Farming communities have welcomed the investment of an extra $380 million in funding to increase wind, solar and storage projects in the state's renewable energy zones, Which include the Hunter.
The funding, to be announced in Tuesday's budget, will aid the construction of renewable energy plants in the state's Central-west, New England, Riverina, Illawarra and Hunter regions.
It brings the total set aside by the state government for the renewable energy zones to more than half a billion dollars.
"We congratulate NSW Energy Minister Matt Kean for setting the state up for a clean energy transition as the state's coal-fired power stations reach their end of life," Farmers for Climate Action chief executive Fiona Davis said.
"Protecting prime agricultural land from coal and gas developments - which increase emissions - is a priority.
"Farmers are ready to help lead the clean energy transition, as climate change means agriculture has to produce more from less."
Energy Minister Matt Kean said the funding package was the biggest government investment in large-scale renewable energy in the state's history.
"We have the most ambitious renewable energy policy in the country," Mr Kean said. "With four of our five coal-fired power stations due to reach the end of their technical lives in the next fifteen years, we are on the clock to replace them before they close to keep the lights on and prices down."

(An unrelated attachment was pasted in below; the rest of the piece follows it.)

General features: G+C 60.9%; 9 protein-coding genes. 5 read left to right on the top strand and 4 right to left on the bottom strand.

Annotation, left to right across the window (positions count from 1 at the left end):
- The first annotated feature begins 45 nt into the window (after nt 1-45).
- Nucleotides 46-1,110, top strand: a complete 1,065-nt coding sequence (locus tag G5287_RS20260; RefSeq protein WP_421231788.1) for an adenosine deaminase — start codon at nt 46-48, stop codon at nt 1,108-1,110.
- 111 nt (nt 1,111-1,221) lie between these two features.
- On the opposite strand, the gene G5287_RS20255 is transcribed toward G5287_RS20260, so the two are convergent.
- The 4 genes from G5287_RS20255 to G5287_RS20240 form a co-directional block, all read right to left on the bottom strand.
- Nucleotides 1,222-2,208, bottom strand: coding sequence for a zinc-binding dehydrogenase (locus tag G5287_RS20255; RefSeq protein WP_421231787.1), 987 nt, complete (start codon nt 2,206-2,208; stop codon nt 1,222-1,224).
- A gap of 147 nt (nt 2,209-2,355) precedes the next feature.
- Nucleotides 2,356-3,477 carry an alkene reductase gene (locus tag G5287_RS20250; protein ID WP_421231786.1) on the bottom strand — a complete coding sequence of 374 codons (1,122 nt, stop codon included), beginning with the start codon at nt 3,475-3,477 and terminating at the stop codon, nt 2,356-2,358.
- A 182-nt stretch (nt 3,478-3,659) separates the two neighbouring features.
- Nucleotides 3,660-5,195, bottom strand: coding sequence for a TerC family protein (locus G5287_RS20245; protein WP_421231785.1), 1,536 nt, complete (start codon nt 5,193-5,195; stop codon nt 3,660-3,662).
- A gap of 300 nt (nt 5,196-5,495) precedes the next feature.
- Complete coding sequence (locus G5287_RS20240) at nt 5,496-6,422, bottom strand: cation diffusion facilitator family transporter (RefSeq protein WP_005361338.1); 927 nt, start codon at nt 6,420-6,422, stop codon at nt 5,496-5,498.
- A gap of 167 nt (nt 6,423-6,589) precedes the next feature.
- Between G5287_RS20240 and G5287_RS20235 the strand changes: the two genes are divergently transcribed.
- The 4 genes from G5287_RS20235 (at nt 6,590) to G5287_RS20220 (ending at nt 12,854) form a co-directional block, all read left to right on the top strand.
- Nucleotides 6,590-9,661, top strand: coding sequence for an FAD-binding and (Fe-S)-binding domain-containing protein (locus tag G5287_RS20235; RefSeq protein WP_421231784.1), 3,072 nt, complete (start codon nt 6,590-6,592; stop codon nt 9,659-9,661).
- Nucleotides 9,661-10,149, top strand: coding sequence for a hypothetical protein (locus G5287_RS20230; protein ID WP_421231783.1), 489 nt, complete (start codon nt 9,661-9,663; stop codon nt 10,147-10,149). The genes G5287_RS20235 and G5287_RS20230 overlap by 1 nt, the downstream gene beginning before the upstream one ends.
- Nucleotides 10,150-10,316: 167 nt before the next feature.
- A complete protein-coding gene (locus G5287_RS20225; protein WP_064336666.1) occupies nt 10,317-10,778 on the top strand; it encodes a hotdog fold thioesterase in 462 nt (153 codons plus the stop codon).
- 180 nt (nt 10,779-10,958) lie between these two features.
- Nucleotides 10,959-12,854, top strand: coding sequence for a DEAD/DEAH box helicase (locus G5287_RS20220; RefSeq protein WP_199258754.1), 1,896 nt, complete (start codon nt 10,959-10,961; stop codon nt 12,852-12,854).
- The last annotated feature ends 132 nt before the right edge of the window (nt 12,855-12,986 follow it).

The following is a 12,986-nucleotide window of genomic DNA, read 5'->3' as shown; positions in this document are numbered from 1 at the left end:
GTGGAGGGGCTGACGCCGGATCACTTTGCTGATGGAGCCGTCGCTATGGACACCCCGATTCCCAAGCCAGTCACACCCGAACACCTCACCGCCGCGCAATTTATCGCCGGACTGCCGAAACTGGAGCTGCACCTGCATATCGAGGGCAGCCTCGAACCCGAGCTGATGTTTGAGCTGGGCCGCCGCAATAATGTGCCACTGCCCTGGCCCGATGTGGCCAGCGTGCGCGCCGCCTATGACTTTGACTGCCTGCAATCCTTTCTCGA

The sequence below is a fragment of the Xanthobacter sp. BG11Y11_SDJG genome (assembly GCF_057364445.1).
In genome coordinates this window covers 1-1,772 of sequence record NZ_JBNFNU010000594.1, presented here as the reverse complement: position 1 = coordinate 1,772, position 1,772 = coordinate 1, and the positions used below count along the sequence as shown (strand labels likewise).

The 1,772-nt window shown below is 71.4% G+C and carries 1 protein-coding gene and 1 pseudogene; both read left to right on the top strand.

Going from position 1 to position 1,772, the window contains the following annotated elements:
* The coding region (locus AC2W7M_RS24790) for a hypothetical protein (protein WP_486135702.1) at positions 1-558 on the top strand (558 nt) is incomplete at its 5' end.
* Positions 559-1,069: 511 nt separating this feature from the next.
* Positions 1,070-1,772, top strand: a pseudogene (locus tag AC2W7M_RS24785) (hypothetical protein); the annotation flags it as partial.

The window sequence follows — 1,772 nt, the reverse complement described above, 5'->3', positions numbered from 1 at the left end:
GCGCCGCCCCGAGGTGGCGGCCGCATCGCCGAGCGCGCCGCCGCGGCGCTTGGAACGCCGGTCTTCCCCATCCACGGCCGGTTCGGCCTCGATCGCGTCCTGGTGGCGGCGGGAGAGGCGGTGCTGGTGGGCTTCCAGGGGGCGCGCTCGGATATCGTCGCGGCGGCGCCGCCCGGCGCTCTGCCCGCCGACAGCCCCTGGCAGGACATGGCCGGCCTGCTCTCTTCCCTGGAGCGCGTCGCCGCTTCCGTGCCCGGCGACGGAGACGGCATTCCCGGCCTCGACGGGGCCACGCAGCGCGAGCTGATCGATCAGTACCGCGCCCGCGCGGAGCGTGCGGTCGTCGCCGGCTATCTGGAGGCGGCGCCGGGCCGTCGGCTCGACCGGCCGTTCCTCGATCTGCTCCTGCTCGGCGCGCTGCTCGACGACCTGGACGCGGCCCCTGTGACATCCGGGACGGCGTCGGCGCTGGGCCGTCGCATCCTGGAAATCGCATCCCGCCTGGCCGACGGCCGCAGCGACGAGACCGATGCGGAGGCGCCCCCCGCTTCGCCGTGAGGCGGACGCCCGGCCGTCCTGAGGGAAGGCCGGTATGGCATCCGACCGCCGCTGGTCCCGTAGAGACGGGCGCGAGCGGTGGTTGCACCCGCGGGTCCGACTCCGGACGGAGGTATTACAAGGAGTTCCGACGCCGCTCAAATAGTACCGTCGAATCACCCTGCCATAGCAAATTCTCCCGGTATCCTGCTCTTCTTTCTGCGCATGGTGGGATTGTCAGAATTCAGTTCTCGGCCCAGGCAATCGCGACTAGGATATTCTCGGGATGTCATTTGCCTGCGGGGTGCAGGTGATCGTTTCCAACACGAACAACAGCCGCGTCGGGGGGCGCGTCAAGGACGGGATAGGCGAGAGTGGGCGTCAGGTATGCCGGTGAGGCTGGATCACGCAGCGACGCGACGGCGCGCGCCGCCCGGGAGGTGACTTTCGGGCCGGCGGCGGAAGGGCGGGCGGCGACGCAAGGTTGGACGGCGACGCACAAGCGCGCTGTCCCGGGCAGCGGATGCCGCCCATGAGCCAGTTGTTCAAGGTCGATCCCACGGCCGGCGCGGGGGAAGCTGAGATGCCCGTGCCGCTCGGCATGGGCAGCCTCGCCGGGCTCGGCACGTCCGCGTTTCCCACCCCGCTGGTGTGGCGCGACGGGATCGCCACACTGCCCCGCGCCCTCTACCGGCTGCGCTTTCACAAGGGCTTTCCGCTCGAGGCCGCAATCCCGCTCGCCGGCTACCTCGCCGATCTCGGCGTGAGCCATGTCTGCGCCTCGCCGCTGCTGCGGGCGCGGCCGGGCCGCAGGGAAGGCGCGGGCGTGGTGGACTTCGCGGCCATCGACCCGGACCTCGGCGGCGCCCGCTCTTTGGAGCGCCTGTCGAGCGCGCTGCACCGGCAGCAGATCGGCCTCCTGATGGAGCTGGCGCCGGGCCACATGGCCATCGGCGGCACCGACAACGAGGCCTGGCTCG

The Hunter's highly skilled workforce, proximity to major power transmission infrastructure and portfolio of existing and potential renewable projects make it a logical renewable zone.
Farmers for Climate Action Chair, Charlie Prell said the renewable projects must work with and share the benefits with the regional communities they are located in.
"It's encouraging to see the state government plan for the transition to a net zero economy, as the federal government puts public money towards gas projects," he said.
"Farmers want to lead the transition to a net zero economy in Australia and have already been adapting their practices for decades to adapt to and mitigate climate change."
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The budget funding boost is consistent with key recommendations of the Productivity Commissioner Peter Achetstraat's recently released White Paper which highlights the importance of a reliable, sustainable and productive supply of energy for NSW."
It builds on more than $110 million of funding commitments, including $40 million for the Central West-Orana REZ and $79 million for the New England REZ.
The NSW Electricity Infrastructure Roadmap is the NSW government's legislated plan to bring online 12 gigawatts of renewable energy and 2 gigawatts of storage by 2030.
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